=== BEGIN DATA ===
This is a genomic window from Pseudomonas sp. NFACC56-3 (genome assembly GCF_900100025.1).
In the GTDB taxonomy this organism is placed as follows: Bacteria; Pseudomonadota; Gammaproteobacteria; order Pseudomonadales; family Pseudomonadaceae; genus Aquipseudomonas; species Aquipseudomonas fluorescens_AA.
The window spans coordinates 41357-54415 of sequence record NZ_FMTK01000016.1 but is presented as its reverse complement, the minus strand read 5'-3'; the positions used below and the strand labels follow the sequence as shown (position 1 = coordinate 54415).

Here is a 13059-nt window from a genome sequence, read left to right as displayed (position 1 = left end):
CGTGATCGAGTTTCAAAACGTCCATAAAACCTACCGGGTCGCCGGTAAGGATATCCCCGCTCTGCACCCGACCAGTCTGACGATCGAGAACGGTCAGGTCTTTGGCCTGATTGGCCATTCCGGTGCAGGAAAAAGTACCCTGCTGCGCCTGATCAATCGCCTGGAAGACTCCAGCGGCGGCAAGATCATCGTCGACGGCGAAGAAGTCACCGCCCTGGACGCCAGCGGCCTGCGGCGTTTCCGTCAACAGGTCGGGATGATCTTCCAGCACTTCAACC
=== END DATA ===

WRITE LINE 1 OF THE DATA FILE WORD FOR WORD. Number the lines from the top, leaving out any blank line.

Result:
This is a genomic window from Pseudomonas sp. NFACC56-3 (genome assembly GCF_900100025.1).